5 Tips for Sending Your Child Back to School

With summer vacation coming to a close, back to school is all but a few short weeks away. Mornings will soon start a bit earlier; first-day outfits will be laid out; school buses will return to their daily routes. This time of year can be equal parts exciting as it is stressful, particularly for children with autism spectrum disorders (ASD).

Whether your child is joining a new classroom, grade, or school, the unfamiliarity of a new academic year can be worrisome. By making preemptive efforts to familiarize your child with his or her new classroom situation before the beginning of the school year, such nerves can be reduced significantly. Through proper preparation and the establishment of a routine, your child can have a great first week of school!

Follow these 5 tips for a smoother transition back to school…

 


 

1. Start Crossing the Days off Your Calendar

To provide your child with ample time to prepare, begin marking off the days on a calendar until the big day. This can establish when exactly the school year is set to begin, and gradually familiarize your child with the start date so that they are not overwhelmed or caught off guard when the day finally comes.

Additionally, begin reminding your child throughout the summer, several times a week, if necessary, when school is set to begin and what grade they are going into.

2. Begin Talking About Expectations

Speak with your child about the upcoming year to establish expectations. Doing this will facilitate their transition back to school so that they are not caught off guard by the sudden change in their daily schedule. Consider communicating with them about items such as their school-night sleep schedule, proper classroom behavior, and their anticipated school-day schedule.

You can also try playing school at home to help your child become accustomed to their impending school activities and schedule. While playing school, offer your child behavioral advice on how to deal with their questions and fears. You can also use role-playing to practice hypothetical social interactions such as greetings and introductions. By practicing beforehand, your child will feel more confident and prepared for social interactions at school.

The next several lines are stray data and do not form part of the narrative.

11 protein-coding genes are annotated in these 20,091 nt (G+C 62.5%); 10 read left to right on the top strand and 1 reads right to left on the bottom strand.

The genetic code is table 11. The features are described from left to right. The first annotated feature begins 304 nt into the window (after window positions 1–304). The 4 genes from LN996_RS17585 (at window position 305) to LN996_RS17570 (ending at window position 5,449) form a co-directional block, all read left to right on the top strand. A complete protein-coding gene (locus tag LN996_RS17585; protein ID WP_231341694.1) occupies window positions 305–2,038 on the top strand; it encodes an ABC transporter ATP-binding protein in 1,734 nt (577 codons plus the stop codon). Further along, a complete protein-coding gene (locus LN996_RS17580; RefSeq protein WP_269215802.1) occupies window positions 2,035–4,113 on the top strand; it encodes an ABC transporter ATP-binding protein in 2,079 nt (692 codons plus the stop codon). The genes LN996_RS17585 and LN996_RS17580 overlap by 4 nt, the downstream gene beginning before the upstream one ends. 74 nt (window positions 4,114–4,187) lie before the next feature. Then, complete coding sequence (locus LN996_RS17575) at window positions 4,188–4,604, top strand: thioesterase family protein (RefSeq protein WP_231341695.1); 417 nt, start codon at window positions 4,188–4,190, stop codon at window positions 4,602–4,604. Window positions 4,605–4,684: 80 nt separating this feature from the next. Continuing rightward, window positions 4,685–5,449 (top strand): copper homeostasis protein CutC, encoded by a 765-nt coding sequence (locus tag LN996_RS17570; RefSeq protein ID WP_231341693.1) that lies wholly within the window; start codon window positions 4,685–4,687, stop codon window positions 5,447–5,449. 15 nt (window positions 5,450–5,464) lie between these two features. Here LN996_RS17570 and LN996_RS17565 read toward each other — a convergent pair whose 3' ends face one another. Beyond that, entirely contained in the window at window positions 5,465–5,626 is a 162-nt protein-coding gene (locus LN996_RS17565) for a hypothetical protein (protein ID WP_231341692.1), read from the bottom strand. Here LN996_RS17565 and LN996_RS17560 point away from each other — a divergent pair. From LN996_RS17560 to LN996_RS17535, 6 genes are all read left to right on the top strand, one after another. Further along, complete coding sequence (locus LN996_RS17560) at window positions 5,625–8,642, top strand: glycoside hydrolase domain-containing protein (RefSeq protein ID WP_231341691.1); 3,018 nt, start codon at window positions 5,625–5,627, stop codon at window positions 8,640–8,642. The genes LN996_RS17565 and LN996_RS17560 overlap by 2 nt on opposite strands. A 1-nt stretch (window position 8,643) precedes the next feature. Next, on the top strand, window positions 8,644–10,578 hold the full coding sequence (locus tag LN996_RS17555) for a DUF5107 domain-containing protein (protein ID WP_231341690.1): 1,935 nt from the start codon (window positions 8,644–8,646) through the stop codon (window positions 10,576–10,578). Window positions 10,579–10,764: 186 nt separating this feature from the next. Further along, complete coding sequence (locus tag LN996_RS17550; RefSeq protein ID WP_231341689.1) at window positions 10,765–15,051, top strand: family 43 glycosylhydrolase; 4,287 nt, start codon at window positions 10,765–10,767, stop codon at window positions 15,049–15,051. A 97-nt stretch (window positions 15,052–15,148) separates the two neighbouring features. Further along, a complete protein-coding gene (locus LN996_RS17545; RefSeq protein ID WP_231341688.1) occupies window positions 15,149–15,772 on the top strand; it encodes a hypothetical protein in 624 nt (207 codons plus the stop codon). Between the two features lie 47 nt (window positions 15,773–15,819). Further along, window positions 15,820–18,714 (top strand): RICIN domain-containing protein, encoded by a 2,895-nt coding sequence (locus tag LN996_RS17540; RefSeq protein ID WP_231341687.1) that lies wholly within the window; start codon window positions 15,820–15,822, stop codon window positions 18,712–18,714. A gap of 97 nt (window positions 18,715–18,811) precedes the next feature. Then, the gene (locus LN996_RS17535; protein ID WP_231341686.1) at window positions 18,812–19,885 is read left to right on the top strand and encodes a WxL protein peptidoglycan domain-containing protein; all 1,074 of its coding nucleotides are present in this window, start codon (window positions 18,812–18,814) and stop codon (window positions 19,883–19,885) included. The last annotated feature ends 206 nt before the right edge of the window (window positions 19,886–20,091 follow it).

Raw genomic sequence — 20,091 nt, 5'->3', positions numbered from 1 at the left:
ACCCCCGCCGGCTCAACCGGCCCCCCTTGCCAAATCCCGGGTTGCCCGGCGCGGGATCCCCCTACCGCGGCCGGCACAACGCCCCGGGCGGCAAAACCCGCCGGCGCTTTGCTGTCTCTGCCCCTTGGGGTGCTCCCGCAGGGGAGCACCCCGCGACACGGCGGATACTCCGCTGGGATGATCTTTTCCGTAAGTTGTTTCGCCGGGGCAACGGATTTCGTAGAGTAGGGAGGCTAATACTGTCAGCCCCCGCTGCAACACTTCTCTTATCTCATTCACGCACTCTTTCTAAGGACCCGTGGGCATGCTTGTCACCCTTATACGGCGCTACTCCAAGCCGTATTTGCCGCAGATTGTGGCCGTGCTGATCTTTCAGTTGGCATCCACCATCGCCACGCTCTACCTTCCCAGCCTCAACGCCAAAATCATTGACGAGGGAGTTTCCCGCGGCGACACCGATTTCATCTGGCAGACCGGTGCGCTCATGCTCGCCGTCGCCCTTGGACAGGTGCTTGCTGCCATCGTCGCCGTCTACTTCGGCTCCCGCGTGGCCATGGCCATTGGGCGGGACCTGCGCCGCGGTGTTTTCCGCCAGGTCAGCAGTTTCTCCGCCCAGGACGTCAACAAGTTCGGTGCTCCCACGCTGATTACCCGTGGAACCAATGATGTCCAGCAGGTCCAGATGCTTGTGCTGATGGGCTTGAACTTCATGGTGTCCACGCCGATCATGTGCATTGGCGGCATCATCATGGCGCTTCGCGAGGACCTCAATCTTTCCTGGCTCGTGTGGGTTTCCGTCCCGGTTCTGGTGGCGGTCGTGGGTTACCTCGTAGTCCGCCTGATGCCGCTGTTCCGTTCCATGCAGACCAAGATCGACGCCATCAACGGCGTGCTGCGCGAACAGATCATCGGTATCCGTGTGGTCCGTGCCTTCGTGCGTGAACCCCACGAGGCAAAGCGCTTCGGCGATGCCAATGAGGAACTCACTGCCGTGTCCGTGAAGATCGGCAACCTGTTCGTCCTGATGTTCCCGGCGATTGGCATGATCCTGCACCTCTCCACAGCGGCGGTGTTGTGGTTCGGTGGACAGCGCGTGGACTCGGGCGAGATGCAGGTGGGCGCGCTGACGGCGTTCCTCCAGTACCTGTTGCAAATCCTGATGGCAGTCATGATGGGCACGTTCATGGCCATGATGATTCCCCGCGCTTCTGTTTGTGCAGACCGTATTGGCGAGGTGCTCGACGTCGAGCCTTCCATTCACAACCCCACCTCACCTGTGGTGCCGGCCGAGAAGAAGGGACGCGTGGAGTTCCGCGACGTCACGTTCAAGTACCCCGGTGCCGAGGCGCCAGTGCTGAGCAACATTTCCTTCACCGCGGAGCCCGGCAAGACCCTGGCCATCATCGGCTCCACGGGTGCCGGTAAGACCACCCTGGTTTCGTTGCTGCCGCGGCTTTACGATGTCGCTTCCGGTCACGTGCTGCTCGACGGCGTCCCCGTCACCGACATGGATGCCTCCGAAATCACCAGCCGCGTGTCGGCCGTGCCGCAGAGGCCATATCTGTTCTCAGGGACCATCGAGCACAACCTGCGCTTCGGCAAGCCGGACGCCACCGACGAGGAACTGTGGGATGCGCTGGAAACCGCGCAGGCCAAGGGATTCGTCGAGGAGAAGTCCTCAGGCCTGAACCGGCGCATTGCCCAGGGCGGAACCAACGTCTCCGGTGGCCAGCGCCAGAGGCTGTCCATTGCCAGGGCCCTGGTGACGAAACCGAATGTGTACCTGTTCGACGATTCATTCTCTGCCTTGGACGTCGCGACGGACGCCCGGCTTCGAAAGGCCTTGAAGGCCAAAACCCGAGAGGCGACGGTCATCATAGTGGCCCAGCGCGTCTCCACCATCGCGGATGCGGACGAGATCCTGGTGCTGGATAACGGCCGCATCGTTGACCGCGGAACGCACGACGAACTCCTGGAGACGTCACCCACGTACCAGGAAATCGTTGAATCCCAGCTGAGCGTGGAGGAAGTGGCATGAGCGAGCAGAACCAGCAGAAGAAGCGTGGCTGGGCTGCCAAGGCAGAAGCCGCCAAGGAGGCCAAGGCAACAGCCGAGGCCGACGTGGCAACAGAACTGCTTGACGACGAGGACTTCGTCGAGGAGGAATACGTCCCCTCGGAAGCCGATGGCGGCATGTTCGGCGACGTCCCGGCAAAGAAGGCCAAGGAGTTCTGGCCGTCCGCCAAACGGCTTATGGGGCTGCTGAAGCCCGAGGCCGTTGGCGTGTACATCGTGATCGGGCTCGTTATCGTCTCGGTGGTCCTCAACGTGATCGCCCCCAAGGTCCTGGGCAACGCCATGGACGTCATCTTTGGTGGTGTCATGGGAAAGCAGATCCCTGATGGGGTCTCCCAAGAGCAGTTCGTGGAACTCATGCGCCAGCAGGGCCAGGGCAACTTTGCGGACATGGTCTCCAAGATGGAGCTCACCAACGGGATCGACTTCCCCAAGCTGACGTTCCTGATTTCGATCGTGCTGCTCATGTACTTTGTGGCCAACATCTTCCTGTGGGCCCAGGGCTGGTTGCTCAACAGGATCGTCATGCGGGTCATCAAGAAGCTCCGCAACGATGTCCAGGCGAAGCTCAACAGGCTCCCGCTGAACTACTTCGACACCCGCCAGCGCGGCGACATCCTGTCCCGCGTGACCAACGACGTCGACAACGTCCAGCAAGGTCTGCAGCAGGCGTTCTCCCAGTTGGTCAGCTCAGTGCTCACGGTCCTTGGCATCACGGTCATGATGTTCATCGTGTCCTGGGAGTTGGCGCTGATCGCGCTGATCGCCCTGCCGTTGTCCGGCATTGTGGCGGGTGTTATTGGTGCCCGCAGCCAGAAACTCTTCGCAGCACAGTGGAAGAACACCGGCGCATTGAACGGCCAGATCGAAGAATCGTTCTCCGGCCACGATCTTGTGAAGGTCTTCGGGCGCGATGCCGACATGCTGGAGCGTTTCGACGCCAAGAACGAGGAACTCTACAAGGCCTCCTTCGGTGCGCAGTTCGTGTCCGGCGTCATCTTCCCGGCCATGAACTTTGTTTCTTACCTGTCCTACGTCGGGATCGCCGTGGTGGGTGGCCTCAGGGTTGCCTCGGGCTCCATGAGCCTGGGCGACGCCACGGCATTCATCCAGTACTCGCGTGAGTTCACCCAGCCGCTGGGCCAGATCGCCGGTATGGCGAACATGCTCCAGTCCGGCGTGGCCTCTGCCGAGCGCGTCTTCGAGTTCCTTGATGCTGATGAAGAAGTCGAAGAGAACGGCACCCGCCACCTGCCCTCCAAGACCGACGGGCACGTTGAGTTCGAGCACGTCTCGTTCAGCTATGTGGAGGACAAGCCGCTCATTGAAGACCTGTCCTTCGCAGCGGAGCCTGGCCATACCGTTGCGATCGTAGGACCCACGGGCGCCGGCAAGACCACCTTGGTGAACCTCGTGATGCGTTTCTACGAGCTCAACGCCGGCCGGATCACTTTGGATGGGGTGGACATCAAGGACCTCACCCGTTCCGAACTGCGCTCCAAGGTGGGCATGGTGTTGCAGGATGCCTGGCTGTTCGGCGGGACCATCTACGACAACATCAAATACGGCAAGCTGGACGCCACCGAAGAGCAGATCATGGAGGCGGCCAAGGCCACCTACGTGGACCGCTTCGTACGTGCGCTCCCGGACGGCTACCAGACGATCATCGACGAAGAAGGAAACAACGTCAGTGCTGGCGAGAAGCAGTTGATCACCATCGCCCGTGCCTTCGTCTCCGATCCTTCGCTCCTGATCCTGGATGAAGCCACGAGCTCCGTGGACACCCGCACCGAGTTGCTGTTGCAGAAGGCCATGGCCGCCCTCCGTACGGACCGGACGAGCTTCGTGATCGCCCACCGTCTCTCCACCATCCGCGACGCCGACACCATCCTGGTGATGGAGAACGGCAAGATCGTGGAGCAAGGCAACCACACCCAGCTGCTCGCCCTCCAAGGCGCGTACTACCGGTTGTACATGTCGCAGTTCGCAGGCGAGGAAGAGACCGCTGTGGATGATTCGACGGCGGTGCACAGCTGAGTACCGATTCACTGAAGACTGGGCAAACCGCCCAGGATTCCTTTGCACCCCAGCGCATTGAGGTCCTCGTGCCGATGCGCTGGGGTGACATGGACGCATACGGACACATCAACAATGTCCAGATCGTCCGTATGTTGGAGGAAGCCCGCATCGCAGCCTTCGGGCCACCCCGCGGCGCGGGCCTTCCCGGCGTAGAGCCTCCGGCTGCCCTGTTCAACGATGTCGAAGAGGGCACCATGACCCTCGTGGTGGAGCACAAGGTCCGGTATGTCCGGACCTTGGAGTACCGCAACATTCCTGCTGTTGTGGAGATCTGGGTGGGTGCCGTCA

3. Adjust Morning & Bedtime Routine Weeks Before School Begins

Gradually adjust your child’s wake-up time by starting slightly earlier each morning. Also, begin setting their bedtime earlier each night. This strategy can allow a child to become more accustomed to his or her new schedule well in advance of their first day.

There are several weeks of summer vacation remaining, so consider implementing this morning wake-up routine sooner rather than later. This way, your child will have a clear idea of what to anticipate in the time leading up to departing for school. Visual aids are helpful for many children, so consider crafting a physical schedule to outline all of your child’s morning tasks, such as getting dressed and brushing their teeth.

4. Take a Tour of The School & Classroom

A tour of the school with your child can do two things:

  • Acquaint and familiarize your child with the school premises before they attend
  • Reinforce your presence on school grounds, allowing your child to feel secure in the merging of their home and school lives

During your tour, be sure to visit key areas where your child will spend their time in the upcoming year, such as the main office, nurse’s office, homeroom, restrooms, cafeteria, gym, library, and playground. Communicate with your child about the significance that these different rooms hold and convey how they should conduct themselves inside of each one.

5. Request to Meet Your Child’s Teacher

As a caregiver, it is important to communicate with your child’s teacher about their specific needs and necessary accommodations. In the weeks leading up to the first day, teachers are typically on school grounds preparing for their upcoming school year. Use this time to schedule a meeting and discuss classroom seating, potential distractions, and your child’s unique requirements.

 


 

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